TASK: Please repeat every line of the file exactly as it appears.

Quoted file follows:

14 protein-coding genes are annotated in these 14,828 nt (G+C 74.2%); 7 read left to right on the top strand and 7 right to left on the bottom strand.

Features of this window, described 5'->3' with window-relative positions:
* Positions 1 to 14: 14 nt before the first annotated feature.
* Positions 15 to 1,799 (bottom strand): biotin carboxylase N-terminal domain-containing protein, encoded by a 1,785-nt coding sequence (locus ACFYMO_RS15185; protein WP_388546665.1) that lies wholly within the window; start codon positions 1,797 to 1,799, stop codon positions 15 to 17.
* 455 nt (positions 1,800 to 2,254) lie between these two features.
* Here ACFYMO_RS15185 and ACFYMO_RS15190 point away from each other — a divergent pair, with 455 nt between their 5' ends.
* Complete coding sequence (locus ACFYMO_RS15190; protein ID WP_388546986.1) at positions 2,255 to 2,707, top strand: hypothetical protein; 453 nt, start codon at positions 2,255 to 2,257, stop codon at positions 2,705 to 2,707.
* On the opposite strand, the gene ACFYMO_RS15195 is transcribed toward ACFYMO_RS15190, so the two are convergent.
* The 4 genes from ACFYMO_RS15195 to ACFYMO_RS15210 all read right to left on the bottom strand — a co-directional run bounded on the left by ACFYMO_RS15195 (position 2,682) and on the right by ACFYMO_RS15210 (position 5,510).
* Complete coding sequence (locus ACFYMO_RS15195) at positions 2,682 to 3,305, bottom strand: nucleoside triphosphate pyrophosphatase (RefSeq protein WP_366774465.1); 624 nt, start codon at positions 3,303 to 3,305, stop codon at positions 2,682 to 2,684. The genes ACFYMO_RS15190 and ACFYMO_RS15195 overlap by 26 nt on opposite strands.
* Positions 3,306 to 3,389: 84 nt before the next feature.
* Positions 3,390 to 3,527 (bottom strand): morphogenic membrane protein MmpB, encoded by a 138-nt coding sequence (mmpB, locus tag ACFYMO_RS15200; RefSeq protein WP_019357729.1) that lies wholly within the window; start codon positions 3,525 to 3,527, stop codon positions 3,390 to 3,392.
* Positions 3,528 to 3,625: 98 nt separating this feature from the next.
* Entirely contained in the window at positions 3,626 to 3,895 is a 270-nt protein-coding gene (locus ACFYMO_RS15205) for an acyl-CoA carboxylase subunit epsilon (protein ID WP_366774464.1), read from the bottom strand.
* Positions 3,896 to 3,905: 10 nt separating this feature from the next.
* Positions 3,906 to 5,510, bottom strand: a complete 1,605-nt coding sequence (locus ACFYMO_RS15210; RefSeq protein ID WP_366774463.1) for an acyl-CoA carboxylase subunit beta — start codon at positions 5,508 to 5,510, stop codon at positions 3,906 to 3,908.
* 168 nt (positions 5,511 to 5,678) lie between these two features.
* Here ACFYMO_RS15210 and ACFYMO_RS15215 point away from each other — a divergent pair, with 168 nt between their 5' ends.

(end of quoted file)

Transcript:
14 protein-coding genes are annotated in these 14,828 nt (G+C 74.2%); 7 read left to right on the top strand and 7 right to left on the bottom strand.

Features of this window, described 5'->3' with window-relative positions:
* Positions 1 to 14: 14 nt before the first annotated feature.
* Positions 15 to 1,799 (bottom strand): biotin carboxylase N-terminal domain-containing protein, encoded by a 1,785-nt coding sequence (locus ACFYMO_RS15185; protein WP_388546665.1) that lies wholly within the window; start codon positions 1,797 to 1,799, stop codon positions 15 to 17.
* 455 nt (positions 1,800 to 2,254) lie between these two features.
* Here ACFYMO_RS15185 and ACFYMO_RS15190 point away from each other — a divergent pair, with 455 nt between their 5' ends.
* Complete coding sequence (locus ACFYMO_RS15190; protein ID WP_388546986.1) at positions 2,255 to 2,707, top strand: hypothetical protein; 453 nt, start codon at positions 2,255 to 2,257, stop codon at positions 2,705 to 2,707.
* On the opposite strand, the gene ACFYMO_RS15195 is transcribed toward ACFYMO_RS15190, so the two are convergent.
* The 4 genes from ACFYMO_RS15195 to ACFYMO_RS15210 all read right to left on the bottom strand — a co-directional run bounded on the left by ACFYMO_RS15195 (position 2,682) and on the right by ACFYMO_RS15210 (position 5,510).
* Complete coding sequence (locus ACFYMO_RS15195) at positions 2,682 to 3,305, bottom strand: nucleoside triphosphate pyrophosphatase (RefSeq protein WP_366774465.1); 624 nt, start codon at positions 3,303 to 3,305, stop codon at positions 2,682 to 2,684. The genes ACFYMO_RS15190 and ACFYMO_RS15195 overlap by 26 nt on opposite strands.
* Positions 3,306 to 3,389: 84 nt before the next feature.
* Positions 3,390 to 3,527 (bottom strand): morphogenic membrane protein MmpB, encoded by a 138-nt coding sequence (mmpB, locus tag ACFYMO_RS15200; RefSeq protein WP_019357729.1) that lies wholly within the window; start codon positions 3,525 to 3,527, stop codon positions 3,390 to 3,392.
* Positions 3,528 to 3,625: 98 nt separating this feature from the next.
* Entirely contained in the window at positions 3,626 to 3,895 is a 270-nt protein-coding gene (locus ACFYMO_RS15205) for an acyl-CoA carboxylase subunit epsilon (protein ID WP_366774464.1), read from the bottom strand.
* Positions 3,896 to 3,905: 10 nt separating this feature from the next.
* Positions 3,906 to 5,510, bottom strand: a complete 1,605-nt coding sequence (locus ACFYMO_RS15210; RefSeq protein ID WP_366774463.1) for an acyl-CoA carboxylase subunit beta — start codon at positions 5,508 to 5,510, stop codon at positions 3,906 to 3,908.
* 168 nt (positions 5,511 to 5,678) lie between these two features.
* Here ACFYMO_RS15210 and ACFYMO_RS15215 point away from each other — a divergent pair, with 168 nt between their 5' ends.